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Mother Hubbard Bank
by Sy Schreckinger – ANTIQUE TOY WORLD Magazine – September, 2005

Old Mother Hubbard went to the cupboard to fetch her poor dog a bone,
But when she got there the cupboard was bare and so the poor dog had none.
She went to the baker's to buy him some bread
But when she came back the poor dog was dead.
he went to the joiner's to buy him a coffin,
But when she came back the poor dog was laughing.
he took a clean dish to get him some tripe,
But when she came back he was smoking a pipe.
he went to the fishmonger's to buy him some fish,
But when she came back he was licking the dish.
She went to the alehouse to get him some beer,
But when she came back the dog sat in a chair.
he went to the tavern for white wine and red.
But when she came back the dog stood on his head.
She went to the hatter's to buy him a hat,
But when she came back he was feeding the cat.
he went to the barber's to buy him a wig,
But when she came back he was dancing a jig.
he went to the fruiterer's to buy him some fruit,
But when she came back he was playing the flute.
She went to the tailor's to buy him a coat,
But when she came back he was riding a goat.
She went to the cobbler's to buy him some shoes,
But when she came back he was reading the news.
She went to the seamstress to buy him some linen,
But when she came back, the dog was a-spinning.
She went to the hosier's to buy him some hose,
But when she came back he was dressed in his clothes.
The dame made a curtsy, the dog made a bow;
The dame said, your servant, The dog said, bow-wow.

     Our featured subject, this article, is based upon one of the most well-known nursery rhymes ever written. "Old Mother Hubbard" has been, and continues to be, enjoyed by young and old alike.
     Interestingly, despite the popularity of this verse, and countless others, few have been represented as themes for antique mechanical banks. In addition to the "Mother Hubbard Bank" (Figure 1), there are only the "Ding Dong Bell Bank" (refer to Antique Toy World, February 2000) and "Old Woman in the Shoe Bank" (A.T.W., November 1998).
     The Gebruder Bing Tin Works is believed to have manufactured the "Mother Hubbard Bank" sometime during the years 1900 to 1920. Located in Nurnberg, Germany, Bing was a foremost producer of tinplate items for the European and overseas market. Amongst its wares were such items as kitchen utensils and toys that included trains, boats and steam engines.
     Although "Mother Hubbard Bank" does not exhibit wordage that may attest to its heritage or country of origin, pages from the Bing catalog (Figure 3) offer some insight. The bank is thought to have been one of the company's series of tinplate mechanicals despite the fact that it is not pictured. The assumption is based upon the bank's striking similarity to those represented in the aforementioned catalog.
     The Bing catalog's description and pricing information pertaining to its entire series of mechanicals reads as follows: "Banks—Made of tin, nicely decorated. With key lock and moving figures. Supplied in 24 assorted subjects. Price per piece: .57 Marks."
     "Mother Hubbard Bank" is constructed of hand painted tinplate. The colorfully decorated articulated figures of Mother Hubbard and her dog are composed of a zinc-lead alloy.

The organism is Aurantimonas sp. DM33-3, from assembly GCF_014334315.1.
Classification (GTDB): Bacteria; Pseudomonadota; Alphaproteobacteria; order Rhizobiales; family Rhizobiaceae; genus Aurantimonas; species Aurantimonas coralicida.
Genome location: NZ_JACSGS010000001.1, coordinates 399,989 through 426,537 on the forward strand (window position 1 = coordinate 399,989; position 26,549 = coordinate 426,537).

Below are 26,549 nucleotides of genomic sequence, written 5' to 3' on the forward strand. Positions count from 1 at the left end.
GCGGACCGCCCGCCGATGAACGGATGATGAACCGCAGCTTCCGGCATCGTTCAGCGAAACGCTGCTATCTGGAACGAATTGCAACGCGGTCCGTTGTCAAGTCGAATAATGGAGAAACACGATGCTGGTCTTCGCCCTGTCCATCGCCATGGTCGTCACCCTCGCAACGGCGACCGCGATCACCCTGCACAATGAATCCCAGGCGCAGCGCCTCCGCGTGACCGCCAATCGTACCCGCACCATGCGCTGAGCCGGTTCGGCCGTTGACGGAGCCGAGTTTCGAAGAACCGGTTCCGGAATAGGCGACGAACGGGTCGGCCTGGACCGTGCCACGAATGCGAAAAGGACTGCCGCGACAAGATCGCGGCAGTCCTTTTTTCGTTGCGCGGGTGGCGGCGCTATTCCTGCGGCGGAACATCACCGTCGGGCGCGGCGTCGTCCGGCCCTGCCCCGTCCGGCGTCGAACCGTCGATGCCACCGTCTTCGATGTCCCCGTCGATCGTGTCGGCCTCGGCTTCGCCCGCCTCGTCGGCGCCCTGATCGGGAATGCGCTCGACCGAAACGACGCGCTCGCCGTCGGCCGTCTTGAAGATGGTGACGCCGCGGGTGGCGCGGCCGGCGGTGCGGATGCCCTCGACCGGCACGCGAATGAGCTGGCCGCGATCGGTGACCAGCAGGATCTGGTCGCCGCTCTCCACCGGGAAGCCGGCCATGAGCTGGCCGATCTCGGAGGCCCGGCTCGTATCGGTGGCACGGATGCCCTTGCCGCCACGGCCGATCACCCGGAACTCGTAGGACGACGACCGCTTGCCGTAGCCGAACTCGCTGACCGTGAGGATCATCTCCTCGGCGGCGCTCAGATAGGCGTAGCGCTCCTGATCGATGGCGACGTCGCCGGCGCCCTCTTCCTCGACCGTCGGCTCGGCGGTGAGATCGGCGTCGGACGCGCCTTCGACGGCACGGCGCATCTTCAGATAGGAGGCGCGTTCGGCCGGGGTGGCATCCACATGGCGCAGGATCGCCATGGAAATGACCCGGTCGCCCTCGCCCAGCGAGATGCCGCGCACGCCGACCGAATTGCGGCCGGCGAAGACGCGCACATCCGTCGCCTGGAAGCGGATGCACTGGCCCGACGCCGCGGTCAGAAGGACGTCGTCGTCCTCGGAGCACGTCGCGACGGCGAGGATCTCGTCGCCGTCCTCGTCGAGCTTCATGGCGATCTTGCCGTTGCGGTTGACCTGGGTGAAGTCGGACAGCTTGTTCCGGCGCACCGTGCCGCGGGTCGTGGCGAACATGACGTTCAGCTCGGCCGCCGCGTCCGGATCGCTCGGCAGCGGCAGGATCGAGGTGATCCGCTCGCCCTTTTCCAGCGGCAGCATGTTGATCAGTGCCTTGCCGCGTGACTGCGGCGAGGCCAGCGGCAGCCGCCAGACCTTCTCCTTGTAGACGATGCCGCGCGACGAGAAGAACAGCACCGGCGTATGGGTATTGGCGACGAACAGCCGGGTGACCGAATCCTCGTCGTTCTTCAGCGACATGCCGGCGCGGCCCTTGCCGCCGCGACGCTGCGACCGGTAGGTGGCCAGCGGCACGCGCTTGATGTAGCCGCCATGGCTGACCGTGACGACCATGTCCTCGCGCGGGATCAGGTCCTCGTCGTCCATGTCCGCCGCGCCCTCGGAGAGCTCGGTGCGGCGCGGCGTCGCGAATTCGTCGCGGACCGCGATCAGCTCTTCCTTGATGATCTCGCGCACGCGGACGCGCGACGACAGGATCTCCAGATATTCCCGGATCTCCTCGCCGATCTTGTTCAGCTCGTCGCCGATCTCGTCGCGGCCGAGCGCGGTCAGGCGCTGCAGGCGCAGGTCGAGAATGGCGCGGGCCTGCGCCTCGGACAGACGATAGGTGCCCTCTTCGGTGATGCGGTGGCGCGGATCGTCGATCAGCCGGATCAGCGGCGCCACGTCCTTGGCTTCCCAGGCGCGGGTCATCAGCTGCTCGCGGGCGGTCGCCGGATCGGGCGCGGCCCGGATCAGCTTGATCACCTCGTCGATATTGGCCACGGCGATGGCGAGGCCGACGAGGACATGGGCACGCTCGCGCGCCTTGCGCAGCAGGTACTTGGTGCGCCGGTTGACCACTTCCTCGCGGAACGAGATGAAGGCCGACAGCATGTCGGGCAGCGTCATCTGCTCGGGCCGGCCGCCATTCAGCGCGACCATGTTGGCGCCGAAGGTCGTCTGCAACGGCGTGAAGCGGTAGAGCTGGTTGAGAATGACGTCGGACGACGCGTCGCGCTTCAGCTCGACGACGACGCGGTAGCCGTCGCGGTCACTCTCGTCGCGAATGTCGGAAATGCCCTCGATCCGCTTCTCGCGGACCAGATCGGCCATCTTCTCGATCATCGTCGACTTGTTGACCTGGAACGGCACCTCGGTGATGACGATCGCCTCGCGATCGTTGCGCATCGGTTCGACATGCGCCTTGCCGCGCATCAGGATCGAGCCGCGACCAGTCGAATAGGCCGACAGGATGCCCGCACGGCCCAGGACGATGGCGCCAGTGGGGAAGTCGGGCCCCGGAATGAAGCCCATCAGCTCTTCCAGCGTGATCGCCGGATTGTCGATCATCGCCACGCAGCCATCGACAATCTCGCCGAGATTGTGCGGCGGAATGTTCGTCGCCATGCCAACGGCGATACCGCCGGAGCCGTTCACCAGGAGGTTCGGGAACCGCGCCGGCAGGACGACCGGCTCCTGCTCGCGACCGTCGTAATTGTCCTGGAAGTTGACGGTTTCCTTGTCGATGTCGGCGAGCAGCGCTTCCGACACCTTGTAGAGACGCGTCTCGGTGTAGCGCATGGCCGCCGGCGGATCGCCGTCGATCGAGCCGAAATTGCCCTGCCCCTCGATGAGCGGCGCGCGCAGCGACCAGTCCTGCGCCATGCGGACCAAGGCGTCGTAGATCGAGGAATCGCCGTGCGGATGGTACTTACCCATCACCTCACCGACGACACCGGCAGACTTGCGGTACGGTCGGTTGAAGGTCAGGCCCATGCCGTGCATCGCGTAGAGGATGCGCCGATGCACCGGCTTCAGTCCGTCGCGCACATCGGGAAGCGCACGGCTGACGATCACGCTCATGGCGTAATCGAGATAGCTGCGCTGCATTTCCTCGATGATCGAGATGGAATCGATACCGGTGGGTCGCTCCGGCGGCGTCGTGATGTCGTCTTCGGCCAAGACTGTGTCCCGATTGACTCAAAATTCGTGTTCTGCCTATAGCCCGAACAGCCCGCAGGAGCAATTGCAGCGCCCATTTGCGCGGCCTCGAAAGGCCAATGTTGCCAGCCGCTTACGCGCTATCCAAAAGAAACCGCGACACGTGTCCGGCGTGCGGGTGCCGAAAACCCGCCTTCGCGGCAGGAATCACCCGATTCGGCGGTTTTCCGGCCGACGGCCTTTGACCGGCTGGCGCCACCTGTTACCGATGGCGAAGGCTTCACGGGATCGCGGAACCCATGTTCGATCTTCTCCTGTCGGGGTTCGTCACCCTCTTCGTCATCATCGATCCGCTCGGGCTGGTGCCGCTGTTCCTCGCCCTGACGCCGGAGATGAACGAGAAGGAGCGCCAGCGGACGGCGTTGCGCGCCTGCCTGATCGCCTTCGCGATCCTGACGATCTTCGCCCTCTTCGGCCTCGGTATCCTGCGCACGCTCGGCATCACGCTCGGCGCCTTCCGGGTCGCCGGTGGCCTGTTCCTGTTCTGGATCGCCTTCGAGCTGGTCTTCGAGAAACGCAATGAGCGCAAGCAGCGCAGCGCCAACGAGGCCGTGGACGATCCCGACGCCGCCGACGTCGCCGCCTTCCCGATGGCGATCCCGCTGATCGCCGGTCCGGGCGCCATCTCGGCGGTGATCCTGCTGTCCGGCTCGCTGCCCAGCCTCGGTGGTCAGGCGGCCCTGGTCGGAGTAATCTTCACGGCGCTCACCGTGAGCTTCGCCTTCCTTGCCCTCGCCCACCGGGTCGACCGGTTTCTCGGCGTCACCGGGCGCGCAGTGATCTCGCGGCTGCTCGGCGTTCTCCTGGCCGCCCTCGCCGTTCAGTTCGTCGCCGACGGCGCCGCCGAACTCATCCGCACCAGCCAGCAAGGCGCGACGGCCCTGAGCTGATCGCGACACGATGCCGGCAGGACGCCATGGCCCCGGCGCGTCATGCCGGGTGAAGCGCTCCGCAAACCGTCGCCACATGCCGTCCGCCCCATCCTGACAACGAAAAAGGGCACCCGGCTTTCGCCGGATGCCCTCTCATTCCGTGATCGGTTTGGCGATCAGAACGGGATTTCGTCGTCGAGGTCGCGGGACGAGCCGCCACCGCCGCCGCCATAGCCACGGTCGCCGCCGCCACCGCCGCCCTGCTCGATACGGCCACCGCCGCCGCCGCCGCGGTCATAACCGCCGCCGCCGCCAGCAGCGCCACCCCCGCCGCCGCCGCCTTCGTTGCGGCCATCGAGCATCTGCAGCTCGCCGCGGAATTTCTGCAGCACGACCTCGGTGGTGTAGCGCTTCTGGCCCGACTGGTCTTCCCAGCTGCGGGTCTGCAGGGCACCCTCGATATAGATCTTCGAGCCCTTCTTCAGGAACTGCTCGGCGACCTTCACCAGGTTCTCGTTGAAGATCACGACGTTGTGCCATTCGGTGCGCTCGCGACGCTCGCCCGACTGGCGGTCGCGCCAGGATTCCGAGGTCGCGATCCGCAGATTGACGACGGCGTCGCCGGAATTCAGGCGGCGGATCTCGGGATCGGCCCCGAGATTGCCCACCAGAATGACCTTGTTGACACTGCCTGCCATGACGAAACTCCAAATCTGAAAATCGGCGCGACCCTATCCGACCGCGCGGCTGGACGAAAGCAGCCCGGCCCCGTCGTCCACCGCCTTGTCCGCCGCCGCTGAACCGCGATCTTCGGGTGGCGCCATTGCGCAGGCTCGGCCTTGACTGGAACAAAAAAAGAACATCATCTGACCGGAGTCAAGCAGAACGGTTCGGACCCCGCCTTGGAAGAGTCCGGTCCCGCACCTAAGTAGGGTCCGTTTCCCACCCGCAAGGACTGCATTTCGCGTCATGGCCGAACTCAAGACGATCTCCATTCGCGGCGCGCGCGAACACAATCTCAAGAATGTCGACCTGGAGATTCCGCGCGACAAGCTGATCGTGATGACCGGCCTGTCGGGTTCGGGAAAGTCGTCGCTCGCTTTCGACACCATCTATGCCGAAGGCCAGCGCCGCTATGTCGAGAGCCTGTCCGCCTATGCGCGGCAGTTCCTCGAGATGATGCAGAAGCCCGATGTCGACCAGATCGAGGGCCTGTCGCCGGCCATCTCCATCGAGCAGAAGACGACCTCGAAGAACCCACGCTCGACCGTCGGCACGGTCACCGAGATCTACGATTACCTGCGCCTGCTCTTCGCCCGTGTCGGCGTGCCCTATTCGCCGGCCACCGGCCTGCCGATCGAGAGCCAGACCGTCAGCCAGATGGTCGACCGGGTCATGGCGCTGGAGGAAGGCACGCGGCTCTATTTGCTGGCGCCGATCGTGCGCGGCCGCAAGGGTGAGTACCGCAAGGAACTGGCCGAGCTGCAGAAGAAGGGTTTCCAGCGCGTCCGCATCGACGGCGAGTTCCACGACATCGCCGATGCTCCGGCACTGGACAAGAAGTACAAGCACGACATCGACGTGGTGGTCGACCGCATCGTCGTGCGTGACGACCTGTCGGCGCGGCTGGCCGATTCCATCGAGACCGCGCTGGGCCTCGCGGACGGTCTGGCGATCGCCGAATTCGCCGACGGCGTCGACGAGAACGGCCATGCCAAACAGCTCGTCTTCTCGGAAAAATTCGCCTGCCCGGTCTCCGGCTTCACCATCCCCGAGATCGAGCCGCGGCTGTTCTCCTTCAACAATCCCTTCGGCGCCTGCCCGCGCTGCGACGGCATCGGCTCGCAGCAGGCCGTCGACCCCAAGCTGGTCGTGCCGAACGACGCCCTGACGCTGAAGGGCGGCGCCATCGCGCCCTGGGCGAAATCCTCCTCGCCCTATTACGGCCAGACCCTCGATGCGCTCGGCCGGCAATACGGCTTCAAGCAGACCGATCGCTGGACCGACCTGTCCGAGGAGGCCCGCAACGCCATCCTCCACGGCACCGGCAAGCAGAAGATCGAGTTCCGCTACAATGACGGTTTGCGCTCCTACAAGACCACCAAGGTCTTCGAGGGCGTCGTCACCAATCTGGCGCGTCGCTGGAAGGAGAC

Operation of the mechanical is initiated by inserting a coin through the slot located at the top of the bank. Simultaneously, the dog assumes an upright position, as if to beg an offering from its mistress (Figure 4). Dame Hubbard appears to be presenting her pup with a large bratwurst, or sausage. Interestingly, however, this deviates from the nursery rhyme, which states, "she went to the baker to buy him some bread, etc." It seems likely that the dog would have been offered a loaf of pumpernickel instead. Perhaps a more popular food item within the German culture prevailed over the original English version of the verse?
     Deposits are removed by opening the key lock, trap door type coin retainer located underneath the base of the bank.
     The scarcity of this unique mechanical and the very few examples of the Bing series in collections is not difficult to explain. Their rarity is attributed to factors such as fragile tinplate construction, delicate internal mechanism, and youthful mishandling.
     I am not aware of the existence of reproduced Bing mechanicals. However, in view of their "delicate" construction, there is a possibility of replaced and/or reproduced parts. In such instances, as with any fine, rare and fragile antique, limited professional restoration may be considered acceptable without significantly compromising its value.
     "Mother Hubbard Bank" is quite small in size: Height: 4 inches; Width: 2-7/8 inches; Depth: 2-5/16 inches. This factor has not, however, diminished its desirability. It remains an extremely attractive, charismatic and welcome addition to a mechanical bank collection.
     Acknowledgement: The fine example of the "Mother Hubbard Bank" (Figure 1) is from the collection of Steve and Marilyn Steckbeck.
     Note: The simplistic original two-line version of "Old Mother Hubbard" was written during the sixteenth century. Sometime thereafter it fell into relative obscurity. Ironically, it was not until the more elaborate version (Figure 2) was scripted in 1804 by Sarah Catherine Martin (one of the many loves of King William IV) that the original rhyme was reintroduced and restored to its once popular status.

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